1. The heart and the oesophagus have similar sensory pathways, and sensations originating from the oesophagus are often difficult to differentiate from those of cardiac origin. We hypothesized that oesophageal sensory stimuli could alter neurocardiac function through autonomic reflexes elicited by these oesophageal stimuli. In the present study, we examined the neurocardiac response to oesophageal stimulation and the effects of electrical and mechanical oesophageal stimulation on the power spectrum of beat-to-beat heart rate variability in male volunteers.
2. In 14 healthy volunteers, beat-to-beat heart rate variability was compared at rest and during oesophageal stimulation, using either electrical (200 μs, 16 mA, 0.2 Hz) or mechanical (0.5 s, 14 ml, 0.2 Hz) stimuli. The power spectrum of beat-to-beat heart rate variability was obtained and its low- and high-frequency components were determined.
3. Distal oesophageal stimulation decreased heart rate slightly (both electrical and mechanical) (P < 0.005), and markedly altered heart rate variability (P < 0.001). Both electrical and mechanical oesophageal stimulation increased the absolute and normalized area of the high-frequency band within the power spectrum (P < 0.001), while simultaneously decreasing the low-frequency power (P < 0.005).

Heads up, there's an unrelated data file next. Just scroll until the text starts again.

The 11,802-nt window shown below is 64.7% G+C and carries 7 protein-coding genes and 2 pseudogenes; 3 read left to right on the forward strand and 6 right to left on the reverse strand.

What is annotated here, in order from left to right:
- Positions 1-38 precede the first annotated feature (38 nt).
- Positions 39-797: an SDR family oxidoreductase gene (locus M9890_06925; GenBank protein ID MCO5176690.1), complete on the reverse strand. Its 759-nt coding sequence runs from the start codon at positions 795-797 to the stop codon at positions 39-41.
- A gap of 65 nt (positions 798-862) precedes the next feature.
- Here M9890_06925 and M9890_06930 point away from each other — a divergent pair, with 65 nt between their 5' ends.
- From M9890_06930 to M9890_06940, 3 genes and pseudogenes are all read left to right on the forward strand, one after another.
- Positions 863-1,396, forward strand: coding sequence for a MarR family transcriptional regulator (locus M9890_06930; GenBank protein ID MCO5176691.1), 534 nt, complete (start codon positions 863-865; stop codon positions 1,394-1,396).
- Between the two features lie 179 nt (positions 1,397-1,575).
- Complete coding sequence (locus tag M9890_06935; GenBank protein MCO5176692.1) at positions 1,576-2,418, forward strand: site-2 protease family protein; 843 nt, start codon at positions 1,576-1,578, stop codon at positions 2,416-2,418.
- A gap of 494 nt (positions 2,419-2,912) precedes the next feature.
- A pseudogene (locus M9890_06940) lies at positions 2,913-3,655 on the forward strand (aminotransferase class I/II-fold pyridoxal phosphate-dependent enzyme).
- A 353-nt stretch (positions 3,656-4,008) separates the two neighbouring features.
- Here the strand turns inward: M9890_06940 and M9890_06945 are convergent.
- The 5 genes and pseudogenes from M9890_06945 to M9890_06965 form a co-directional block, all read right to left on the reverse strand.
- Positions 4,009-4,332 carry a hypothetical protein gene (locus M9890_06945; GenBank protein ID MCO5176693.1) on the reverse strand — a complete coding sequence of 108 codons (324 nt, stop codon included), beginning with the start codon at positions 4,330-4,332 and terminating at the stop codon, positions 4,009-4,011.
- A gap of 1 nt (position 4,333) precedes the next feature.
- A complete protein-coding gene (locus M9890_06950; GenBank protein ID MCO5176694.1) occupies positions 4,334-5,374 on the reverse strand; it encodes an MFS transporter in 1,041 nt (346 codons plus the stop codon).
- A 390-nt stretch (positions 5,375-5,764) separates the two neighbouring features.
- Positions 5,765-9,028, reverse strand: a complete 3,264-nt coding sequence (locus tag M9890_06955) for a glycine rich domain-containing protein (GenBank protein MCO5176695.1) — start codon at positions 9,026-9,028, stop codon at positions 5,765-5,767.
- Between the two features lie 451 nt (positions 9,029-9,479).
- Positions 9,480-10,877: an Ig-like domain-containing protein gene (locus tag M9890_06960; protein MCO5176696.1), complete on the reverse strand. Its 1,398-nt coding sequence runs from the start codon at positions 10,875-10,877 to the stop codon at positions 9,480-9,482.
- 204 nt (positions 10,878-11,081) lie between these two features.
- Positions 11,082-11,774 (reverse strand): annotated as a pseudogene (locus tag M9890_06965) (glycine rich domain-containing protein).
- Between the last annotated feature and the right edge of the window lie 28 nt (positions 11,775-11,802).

4. In humans, oesophageal stimulation, whether electrical or mechanical, appears to amplify respiratory-driven cardiac vagoafferent modulation while decreasing sympathetic modulation. The technique provides access to vagoafferent fibres and thus may yield useful information on the autonomic effects of visceral or oesophageal sensory stimulation.